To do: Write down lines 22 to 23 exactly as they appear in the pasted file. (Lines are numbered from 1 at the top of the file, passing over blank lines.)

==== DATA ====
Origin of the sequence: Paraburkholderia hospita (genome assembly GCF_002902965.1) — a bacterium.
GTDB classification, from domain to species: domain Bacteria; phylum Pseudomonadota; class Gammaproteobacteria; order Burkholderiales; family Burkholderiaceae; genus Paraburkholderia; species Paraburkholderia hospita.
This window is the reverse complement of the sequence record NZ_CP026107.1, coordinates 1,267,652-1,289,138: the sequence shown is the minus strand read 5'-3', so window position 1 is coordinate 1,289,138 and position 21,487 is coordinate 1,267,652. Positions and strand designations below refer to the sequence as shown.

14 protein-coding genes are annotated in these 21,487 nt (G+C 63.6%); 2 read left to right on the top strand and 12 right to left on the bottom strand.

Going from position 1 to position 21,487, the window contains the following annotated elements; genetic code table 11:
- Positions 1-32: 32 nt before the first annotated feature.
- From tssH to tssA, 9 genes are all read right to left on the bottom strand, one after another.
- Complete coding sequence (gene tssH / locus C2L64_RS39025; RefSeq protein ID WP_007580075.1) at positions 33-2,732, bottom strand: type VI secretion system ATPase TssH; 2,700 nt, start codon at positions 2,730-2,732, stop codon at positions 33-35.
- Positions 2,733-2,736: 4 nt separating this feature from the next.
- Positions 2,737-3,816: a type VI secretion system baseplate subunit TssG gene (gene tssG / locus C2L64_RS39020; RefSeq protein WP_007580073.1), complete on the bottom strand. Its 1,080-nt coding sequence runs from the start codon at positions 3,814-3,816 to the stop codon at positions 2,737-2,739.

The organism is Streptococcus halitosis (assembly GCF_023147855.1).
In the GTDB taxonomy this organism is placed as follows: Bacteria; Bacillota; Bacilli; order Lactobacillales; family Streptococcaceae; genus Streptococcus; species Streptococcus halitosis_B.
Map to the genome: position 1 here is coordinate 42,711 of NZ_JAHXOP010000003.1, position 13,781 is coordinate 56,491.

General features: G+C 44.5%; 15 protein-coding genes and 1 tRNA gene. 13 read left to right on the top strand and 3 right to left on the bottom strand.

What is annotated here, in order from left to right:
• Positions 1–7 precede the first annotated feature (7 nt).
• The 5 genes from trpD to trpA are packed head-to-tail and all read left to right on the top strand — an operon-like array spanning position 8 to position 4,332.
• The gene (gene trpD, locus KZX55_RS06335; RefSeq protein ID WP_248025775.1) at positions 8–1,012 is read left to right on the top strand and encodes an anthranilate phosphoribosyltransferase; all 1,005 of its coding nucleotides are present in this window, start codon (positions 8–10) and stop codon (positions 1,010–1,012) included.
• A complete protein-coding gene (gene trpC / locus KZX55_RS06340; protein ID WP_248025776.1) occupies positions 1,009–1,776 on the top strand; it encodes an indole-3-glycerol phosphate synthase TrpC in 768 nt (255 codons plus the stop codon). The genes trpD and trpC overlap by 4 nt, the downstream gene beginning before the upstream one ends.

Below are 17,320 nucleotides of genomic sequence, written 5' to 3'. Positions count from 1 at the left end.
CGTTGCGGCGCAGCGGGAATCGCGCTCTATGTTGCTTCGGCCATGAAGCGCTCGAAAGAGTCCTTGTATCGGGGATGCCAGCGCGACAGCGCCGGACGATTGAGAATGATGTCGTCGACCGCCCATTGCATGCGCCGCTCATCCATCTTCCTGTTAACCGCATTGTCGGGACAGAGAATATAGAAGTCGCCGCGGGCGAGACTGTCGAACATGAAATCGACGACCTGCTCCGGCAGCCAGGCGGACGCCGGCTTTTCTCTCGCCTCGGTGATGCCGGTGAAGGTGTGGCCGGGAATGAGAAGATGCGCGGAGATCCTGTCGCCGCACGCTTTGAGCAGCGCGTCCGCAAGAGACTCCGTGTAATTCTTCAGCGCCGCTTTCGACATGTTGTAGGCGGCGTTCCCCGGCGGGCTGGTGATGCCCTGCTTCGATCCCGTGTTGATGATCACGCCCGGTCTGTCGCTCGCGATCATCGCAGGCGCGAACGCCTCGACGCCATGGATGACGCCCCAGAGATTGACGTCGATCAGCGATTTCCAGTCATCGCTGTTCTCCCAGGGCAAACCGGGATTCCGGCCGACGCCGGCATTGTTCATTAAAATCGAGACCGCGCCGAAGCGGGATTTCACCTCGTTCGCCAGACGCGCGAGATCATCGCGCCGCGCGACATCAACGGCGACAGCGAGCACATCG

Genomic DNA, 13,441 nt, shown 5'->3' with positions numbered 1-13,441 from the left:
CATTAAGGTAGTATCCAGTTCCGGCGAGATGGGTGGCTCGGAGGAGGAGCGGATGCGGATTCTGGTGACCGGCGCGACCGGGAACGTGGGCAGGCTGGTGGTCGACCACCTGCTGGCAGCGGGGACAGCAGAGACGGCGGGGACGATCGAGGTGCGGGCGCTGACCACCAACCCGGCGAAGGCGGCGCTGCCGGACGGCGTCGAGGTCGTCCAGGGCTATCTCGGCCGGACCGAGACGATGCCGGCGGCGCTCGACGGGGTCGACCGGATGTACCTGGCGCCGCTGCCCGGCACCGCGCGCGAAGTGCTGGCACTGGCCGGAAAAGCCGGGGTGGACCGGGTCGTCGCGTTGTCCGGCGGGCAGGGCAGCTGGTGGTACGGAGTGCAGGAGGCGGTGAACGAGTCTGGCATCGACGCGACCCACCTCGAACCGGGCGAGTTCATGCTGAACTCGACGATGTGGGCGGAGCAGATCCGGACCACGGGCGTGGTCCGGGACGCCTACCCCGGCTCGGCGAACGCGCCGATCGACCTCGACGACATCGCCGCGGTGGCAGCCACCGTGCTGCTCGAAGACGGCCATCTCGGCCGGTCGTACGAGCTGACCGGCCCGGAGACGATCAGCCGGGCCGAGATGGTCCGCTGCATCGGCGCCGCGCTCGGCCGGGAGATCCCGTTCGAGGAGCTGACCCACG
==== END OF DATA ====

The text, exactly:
Genomic DNA, 13,441 nt, shown 5'->3' with positions numbered 1-13,441 from the left:
CATTAAGGTAGTATCCAGTTCCGGCGAGATGGGTGGCTCGGAGGAGGAGCGGATGCGGATTCTGGTGACCGGCGCGACCGGGAACGTGGGCAGGCTGGTGGTCGACCACCTGCTGGCAGCGGGGACAGCAGAGACGGCGGGGACGATCGAGGTGCGGGCGCTGACCACCAACCCGGCGAAGGCGGCGCTGCCGGACGGCGTCGAGGTCGTCCAGGGCTATCTCGGCCGGACCGAGACGATGCCGGCGGCGCTCGACGGGGTCGACCGGATGTACCTGGCGCCGCTGCCCGGCACCGCGCGCGAAGTGCTGGCACTGGCCGGAAAAGCCGGGGTGGACCGGGTCGTCGCGTTGTCCGGCGGGCAGGGCAGCTGGTGGTACGGAGTGCAGGAGGCGGTGAACGAGTCTGGCATCGACGCGACCCACCTCGAACCGGGCGAGTTCATGCTGAACTCGACGATGTGGGCGGAGCAGATCCGGACCACGGGCGTGGTCCGGGACGCCTACCCCGGCTCGGCGAACGCGCCGATCGACCTCGACGACATCGCCGCGGTGGCAGCCACCGTGCTGCTCGAAGACGGCCATCTCGGCCGGTCGTACGAGCTGACCGGCCCGGAGACGATCAGCCGGGCCGAGATGGTCCGCTGCATCGGCGCCGCGCTCGGCCGGGAGATCCCGTTCGAGGAGCTGACCCACG